The second part of the paper covers several, non-music-related inspirations for MDN.  These include the Khan Academy, which provides over 3000 free instructional videos (mainly for high school students) on science, math, history, etc., but now also includes an art-history project (mainly for non-major undergraduates) called Smarthistory.  The Khan Academy’s videos have been viewed more than 130 million times (often as a part of “classroom flipping,” where students study such materials on their own), the system has significant financial support from the Gates Foundation and Google, it has grown to include a series of practice exercises, and it is used by a number of school boards.  Similarly, Stage 2 of MDN will include premium/paid content for university/college contexts, such as example test questions, automated online tests, ideas for essay subjects, and course-specific blogs.  Another inspiration for MDN is George Mason University’s Center for History and New Media, which includes a digital history Ph.D. program, dozens of IT professionals, software tools, and involvement in more than 100 public digital history web projects, with over 13 million users per year.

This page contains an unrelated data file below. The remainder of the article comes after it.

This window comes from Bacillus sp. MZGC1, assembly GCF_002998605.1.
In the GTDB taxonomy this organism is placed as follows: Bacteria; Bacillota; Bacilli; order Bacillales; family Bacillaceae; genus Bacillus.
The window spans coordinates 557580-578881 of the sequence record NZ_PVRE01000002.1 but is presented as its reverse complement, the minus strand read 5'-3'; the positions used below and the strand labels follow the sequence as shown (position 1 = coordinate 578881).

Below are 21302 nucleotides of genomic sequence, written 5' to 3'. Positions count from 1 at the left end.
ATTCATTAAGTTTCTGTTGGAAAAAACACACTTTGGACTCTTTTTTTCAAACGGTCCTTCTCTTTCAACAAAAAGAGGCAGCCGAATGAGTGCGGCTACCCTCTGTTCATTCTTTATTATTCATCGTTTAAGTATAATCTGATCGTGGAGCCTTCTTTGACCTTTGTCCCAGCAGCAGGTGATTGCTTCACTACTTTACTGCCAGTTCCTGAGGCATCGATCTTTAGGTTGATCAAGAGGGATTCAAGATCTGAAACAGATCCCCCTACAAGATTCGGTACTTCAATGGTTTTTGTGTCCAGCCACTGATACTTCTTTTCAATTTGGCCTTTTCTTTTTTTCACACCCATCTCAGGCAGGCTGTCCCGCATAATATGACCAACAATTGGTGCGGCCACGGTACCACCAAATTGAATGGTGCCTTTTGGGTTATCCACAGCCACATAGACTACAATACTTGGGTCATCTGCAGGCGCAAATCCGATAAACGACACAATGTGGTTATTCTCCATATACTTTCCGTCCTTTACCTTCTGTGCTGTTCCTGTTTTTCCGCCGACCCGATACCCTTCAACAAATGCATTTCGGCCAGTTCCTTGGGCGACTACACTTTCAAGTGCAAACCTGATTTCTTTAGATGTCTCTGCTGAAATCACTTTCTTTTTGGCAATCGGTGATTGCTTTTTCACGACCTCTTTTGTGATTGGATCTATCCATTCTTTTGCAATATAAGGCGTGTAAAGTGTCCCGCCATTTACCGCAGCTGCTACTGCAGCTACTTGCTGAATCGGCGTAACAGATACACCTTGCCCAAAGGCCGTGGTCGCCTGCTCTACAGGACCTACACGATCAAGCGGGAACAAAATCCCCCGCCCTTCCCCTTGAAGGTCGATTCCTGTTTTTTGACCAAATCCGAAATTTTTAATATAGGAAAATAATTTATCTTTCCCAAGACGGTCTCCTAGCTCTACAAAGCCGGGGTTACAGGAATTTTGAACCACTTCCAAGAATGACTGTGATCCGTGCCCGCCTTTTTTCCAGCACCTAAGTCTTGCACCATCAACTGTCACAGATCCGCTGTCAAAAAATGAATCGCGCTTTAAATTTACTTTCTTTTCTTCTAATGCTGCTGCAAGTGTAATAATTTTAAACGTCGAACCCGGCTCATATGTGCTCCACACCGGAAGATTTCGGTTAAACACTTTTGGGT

Then, in the paper’s third and final part, I get into some broader issues and contexts.  For example, in his writings about digital history, CHNM’s director Dan Cohen has broached the issue of the “tribe” (validation, etc.), and I pose some related questions regarding MDN, such as whether I should concern myself with such things as conventional peer review and academic publishing.  I also address musicology’s little-discussed tenure-track (or similar) hiring rate of less than one-third and how the American Musicology Society’s new career-development guide is of almost no use in preparing for a “non-academic” career.  Cohen also discusses the importance of curation and methodology, and I argue that musicology, too, needs to start thinking about those things (for example, to develop a “digital musicology”) and about becoming more public.